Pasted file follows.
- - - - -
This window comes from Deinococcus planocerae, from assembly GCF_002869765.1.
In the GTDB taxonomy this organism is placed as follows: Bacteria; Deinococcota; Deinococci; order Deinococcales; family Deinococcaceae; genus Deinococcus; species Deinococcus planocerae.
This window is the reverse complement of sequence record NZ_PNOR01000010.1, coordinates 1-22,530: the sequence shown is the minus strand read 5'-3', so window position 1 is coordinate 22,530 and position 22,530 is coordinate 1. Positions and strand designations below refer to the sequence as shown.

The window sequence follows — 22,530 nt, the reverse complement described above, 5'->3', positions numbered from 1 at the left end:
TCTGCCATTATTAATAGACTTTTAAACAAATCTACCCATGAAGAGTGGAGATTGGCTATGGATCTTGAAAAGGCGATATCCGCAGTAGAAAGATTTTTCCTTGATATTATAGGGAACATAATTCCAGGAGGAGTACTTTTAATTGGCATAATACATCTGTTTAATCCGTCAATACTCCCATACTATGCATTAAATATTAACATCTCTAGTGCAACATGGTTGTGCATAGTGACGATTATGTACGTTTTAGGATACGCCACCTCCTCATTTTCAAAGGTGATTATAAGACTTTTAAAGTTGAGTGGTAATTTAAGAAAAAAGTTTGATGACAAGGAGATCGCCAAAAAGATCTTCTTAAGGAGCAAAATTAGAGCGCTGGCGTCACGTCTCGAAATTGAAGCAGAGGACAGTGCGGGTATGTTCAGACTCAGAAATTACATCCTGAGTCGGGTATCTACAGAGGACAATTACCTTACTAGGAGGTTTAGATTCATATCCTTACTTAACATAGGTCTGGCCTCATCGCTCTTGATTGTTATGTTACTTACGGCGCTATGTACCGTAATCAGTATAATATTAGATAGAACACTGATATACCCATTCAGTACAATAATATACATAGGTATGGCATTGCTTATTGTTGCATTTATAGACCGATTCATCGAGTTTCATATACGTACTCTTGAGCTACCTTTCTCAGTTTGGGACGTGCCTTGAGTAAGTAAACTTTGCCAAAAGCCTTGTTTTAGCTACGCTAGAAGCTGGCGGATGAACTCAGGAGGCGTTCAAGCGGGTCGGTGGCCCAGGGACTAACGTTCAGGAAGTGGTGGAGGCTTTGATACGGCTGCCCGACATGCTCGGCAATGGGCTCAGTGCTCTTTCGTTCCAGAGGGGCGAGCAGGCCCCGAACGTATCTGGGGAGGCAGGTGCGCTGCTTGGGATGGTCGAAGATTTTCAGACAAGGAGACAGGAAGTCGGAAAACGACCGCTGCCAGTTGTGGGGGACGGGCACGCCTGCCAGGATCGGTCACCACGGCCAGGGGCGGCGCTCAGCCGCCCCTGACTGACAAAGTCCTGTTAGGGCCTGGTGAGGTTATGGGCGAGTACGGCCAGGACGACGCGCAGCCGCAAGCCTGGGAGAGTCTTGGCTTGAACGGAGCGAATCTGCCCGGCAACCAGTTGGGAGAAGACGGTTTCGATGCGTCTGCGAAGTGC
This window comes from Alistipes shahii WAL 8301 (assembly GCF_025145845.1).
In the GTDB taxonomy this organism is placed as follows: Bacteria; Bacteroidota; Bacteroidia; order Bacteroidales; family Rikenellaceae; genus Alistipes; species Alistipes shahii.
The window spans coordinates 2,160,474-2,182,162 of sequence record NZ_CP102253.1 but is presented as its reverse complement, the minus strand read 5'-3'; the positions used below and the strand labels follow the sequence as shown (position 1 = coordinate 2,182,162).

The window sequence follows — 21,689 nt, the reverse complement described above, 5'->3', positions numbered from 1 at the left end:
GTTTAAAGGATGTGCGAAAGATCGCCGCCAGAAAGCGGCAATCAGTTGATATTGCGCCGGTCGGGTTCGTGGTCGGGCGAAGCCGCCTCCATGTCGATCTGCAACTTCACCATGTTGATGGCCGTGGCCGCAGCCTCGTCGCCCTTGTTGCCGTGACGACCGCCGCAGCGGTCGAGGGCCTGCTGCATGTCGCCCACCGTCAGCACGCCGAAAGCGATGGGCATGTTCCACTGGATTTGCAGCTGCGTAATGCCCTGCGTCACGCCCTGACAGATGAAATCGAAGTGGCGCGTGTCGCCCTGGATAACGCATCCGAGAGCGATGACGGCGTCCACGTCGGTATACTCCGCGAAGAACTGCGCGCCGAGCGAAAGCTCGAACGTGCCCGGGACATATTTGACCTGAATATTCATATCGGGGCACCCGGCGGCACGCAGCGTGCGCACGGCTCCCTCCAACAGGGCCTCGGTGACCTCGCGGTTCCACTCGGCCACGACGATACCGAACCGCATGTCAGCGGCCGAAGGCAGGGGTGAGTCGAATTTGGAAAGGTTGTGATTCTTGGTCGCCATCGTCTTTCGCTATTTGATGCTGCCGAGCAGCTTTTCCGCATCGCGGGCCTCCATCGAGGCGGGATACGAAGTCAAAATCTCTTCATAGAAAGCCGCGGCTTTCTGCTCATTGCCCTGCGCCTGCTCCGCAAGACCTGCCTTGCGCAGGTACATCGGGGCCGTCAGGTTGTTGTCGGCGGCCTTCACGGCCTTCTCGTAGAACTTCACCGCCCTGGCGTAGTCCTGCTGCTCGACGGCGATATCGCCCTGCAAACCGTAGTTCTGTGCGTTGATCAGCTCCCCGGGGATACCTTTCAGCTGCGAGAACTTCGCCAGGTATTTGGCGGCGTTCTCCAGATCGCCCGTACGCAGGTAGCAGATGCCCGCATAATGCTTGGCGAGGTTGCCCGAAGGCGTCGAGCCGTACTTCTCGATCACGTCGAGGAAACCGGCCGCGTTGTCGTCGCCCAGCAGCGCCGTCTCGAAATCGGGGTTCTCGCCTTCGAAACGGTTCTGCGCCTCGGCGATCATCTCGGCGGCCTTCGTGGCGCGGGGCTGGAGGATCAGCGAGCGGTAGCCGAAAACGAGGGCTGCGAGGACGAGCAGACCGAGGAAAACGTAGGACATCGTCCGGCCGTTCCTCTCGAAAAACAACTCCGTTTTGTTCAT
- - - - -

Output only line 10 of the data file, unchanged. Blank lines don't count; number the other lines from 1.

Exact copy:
GTTTAAAGGATGTGCGAAAGATCGCCGCCAGAAAGCGGCAATCAGTTGATATTGCGCCGGTCGGGTTCGTGGTCGGGCGAAGCCGCCTCCATGTCGATCTGCAACTTCACCATGTTGATGGCCGTGGCCGCAGCCTCGTCGCCCTTGTTGCCGTGACGACCGCCGCAGCGGTCGAGGGCCTGCTGCATGTCGCCCACCGTCAGCACGCCGAAAGCGATGGGCATGTTCCACTGGATTTGCAGCTGCGTAATGCCCTGCGTCACGCCCTGACAGATGAAATCGAAGTGGCGCGTGTCGCCCTGGATAACGCATCCGAGAGCGATGACGGCGTCCACGTCGGTATACTCCGCGAAGAACTGCGCGCCGAGCGAAAGCTCGAACGTGCCCGGGACATATTTGACCTGAATATTCATATCGGGGCACCCGGCGGCACGCAGCGTGCGCACGGCTCCCTCCAACAGGGCCTCGGTGACCTCGCGGTTCCACTCGGCCACGACGATACCGAACCGCATGTCAGCGGCCGAAGGCAGGGGTGAGTCGAATTTGGAAAGGTTGTGATTCTTGGTCGCCATCGTCTTTCGCTATTTGATGCTGCCGAGCAGCTTTTCCGCATCGCGGGCCTCCATCGAGGCGGGATACGAAGTCAAAATCTCTTCATAGAAAGCCGCGGCTTTCTGCTCATTGCCCTGCGCCTGCTCCGCAAGACCTGCCTTGCGCAGGTACATCGGGGCCGTCAGGTTGTTGTCGGCGGCCTTCACGGCCTTCTCGTAGAACTTCACCGCCCTGGCGTAGTCCTGCTGCTCGACGGCGATATCGCCCTGCAAACCGTAGTTCTGTGCGTTGATCAGCTCCCCGGGGATACCTTTCAGCTGCGAGAACTTCGCCAGGTATTTGGCGGCGTTCTCCAGATCGCCCGTACGCAGGTAGCAGATGCCCGCATAATGCTTGGCGAGGTTGCCCGAAGGCGTCGAGCCGTACTTCTCGATCACGTCGAGGAAACCGGCCGCGTTGTCGTCGCCCAGCAGCGCCGTCTCGAAATCGGGGTTCTCGCCTTCGAAACGGTTCTGCGCCTCGGCGATCATCTCGGCGGCCTTCGTGGCGCGGGGCTGGAGGATCAGCGAGCGGTAGCCGAAAACGAGGGCTGCGAGGACGAGCAGACCGAGGAAAACGTAGGACATCGTCCGGCCGTTCCTCTCGAAAAACAACTCCGTTTTGTTCAT